Soundtrack HeavenBecause the non-free version of BeOS 5 includes MP3 codecs as central system objects available to all applications, you can now milk your existing MP3 collection as source material for movie soundtracks. Just drag MP3, WAV, or AIFF files into the Media panel and use them like any other media clips (I recommend putting audio on separate layers from video, just for good housekeeping). Of course, you can trim the front or back of your audio clips, or use the Audio panel to adjust the fade in and fade out points, relative volume, and master volume for the whole presentation. It's amazing how a short presentation is instantly transformed with the addition of some good music.
Of course, BeOS includes multitrack audio editing software in the form of 3dmiX, so you can create custom soundtracks outside of personalStudio and then import them later. On the other hand, if all you want to do is arrange a few pre-existing audio clips in time, you can use personalStudio's Layers feature to accomplish your goal.
Stills, Transparency, Rotation and TitlesStill images can add more to a movie than you might expect, and can be used to illustrate concepts, break up the flow of a presentation, or to just be funky. Used in combination with the new Titler in personalStudio 1.5, you can even create credit sequences over the top of your stills with a little creative engineering (see the Bugaboos section).
More impressive is the ability to adjust the opacity and rotation of any given media clip or title via the FX Edit panel, again in real time. Just select a clip in the Storyboard and use the FX Edit handles to resize the clip to any dimension relative to the canvas. You can also right-click the clip and use the automatic resizing and repositioning options to achieve the best fit for a still or video clip of a dimension different from the canvas size. Or drag the "+" sign to any point to create a rotation axis, then use the rotation slider to spin your media clip around that point. Opacity is controlled similarly.
The Clip Edit panel gives you full control over in-points, out-points, time lock, and time shift controls. Layers (at bottom) are toggled on and off via eyeball icons.
Clips can be rotated, resized, and moved around on the canvas in real time, as the movie is playing.
A Few BugaboosAdamation is definitely pushing the envelope of what can be done with low-cost hardware and software in the NLE arena. Nevertheless, they're a small company, and haven't had as many years or as large a staff as more-established vendors working on other platforms. That means that, while you'll benefit from BeOS-native technologies like the 64-bit filesystem that lets you store single video clips of up to 18,000 petabytes in size (assuming you can find a drive that large), total utilization of multiple processors, and the pervasive multithreading that gives BeOS applications their incredible responsiveness, you'll also find that some areas of personalStudio aren't as complete as they are in competing products.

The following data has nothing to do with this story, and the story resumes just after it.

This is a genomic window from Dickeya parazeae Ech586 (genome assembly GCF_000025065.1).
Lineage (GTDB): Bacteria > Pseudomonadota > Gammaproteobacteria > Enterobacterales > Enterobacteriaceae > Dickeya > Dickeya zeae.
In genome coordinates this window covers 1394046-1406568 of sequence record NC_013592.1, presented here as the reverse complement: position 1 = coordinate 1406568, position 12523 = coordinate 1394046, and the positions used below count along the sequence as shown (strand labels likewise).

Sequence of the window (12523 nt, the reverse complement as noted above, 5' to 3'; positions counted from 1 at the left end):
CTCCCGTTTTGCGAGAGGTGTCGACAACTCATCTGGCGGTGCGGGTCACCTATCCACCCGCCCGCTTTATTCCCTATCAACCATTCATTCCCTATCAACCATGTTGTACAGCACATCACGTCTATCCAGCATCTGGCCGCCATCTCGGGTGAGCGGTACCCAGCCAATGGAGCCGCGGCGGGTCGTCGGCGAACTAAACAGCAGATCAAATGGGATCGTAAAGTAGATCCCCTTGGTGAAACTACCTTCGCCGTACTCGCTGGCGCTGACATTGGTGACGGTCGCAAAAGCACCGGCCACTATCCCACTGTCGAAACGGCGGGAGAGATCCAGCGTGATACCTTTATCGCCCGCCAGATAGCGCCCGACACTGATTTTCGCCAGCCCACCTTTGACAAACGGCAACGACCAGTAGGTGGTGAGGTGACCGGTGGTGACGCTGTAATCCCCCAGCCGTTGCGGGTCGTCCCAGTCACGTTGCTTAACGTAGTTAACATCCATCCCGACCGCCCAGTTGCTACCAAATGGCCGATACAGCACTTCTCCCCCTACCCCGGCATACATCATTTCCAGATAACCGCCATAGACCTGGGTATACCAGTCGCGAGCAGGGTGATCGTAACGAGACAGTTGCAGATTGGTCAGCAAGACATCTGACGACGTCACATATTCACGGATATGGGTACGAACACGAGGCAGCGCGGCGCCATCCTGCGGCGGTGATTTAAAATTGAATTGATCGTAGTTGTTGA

For example, the Titler in the beta I tested was not capable of creating scrolling credits -- all titles are static (however, you can fake the effect of scrolling credits with creative use of some of the transition effects). Another aspect of the personalStudio model that bugs me is the fact that all of those great effects are for transitions only. If you want to apply an effect to a piece of running video rather than to the transition between two clips, you have to get creative with clip placement -- do-able, but a bit of a hack.
While I had no problem working with 320x240 video clips, I had some performance issues with the full 720x480 clips I was capturing from my DV camera. These problems, which included dropped frames and halting audio and video, were apparently related to the early state of Be's DV codec, and will hopefully be ironed out before R5 is made available to the public. Of course, beefy hardware helps whenever you're working with DV on any platform -- look for a video card that does Hardware Overlay for better performance, and consider SCSI drives if you'll be doing this stuff intensively (but don't be misled into thinking you can't edit DV with IDE drives -- Be's file system is so efficient at handling large media files that standard 5,200 RPM IDE drives should be fine for 720x480 DV).
Regardless, I'm happily editing away, learning the inherently complex NLE process one step at a time, and am more than happy with the results so far. And best of all, I'm doing it within BeOS.
By the way, even though Adamation is first out of the dock with full DV support, there's another contender in the chute: Mediapede is hard at work on UltraDV, scheduled for release later this year. UltraDV is expected to be geared more toward professionals than to hobbyists, and should nicely round out the DV picture on BeOS. On the other hand, if personalStudio continues to evolve at this rate, it may eventually become a serious contender for professional video as well. We'll take a look at UltraDV when the time comes.